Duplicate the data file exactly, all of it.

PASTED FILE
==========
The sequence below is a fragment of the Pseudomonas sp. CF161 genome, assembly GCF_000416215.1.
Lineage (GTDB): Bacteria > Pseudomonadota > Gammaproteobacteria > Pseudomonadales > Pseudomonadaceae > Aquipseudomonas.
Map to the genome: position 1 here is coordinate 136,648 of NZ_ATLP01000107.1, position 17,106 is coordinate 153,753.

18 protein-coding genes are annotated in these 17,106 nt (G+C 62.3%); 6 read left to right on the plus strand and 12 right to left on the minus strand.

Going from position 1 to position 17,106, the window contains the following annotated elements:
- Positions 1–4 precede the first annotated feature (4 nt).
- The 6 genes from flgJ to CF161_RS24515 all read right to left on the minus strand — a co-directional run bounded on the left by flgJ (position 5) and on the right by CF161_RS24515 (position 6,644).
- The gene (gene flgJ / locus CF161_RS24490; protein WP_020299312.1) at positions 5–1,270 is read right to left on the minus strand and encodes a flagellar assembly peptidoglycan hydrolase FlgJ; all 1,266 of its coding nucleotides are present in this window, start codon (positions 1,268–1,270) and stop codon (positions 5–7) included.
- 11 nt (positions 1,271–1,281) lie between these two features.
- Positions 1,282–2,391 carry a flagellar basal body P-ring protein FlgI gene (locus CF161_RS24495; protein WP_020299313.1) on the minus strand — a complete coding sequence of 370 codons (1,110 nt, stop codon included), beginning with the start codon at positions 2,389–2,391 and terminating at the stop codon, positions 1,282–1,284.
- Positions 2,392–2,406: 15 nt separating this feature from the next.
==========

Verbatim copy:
The sequence below is a fragment of the Pseudomonas sp. CF161 genome, assembly GCF_000416215.1.
Lineage (GTDB): Bacteria > Pseudomonadota > Gammaproteobacteria > Pseudomonadales > Pseudomonadaceae > Aquipseudomonas.
Map to the genome: position 1 here is coordinate 136,648 of NZ_ATLP01000107.1, position 17,106 is coordinate 153,753.

18 protein-coding genes are annotated in these 17,106 nt (G+C 62.3%); 6 read left to right on the plus strand and 12 right to left on the minus strand.

Going from position 1 to position 17,106, the window contains the following annotated elements:
- Positions 1–4 precede the first annotated feature (4 nt).
- The 6 genes from flgJ to CF161_RS24515 all read right to left on the minus strand — a co-directional run bounded on the left by flgJ (position 5) and on the right by CF161_RS24515 (position 6,644).
- The gene (gene flgJ / locus CF161_RS24490; protein WP_020299312.1) at positions 5–1,270 is read right to left on the minus strand and encodes a flagellar assembly peptidoglycan hydrolase FlgJ; all 1,266 of its coding nucleotides are present in this window, start codon (positions 1,268–1,270) and stop codon (positions 5–7) included.
- 11 nt (positions 1,271–1,281) lie between these two features.
- Positions 1,282–2,391 carry a flagellar basal body P-ring protein FlgI gene (locus CF161_RS24495; protein WP_020299313.1) on the minus strand — a complete coding sequence of 370 codons (1,110 nt, stop codon included), beginning with the start codon at positions 2,389–2,391 and terminating at the stop codon, positions 1,282–1,284.
- Positions 2,392–2,406: 15 nt separating this feature from the next.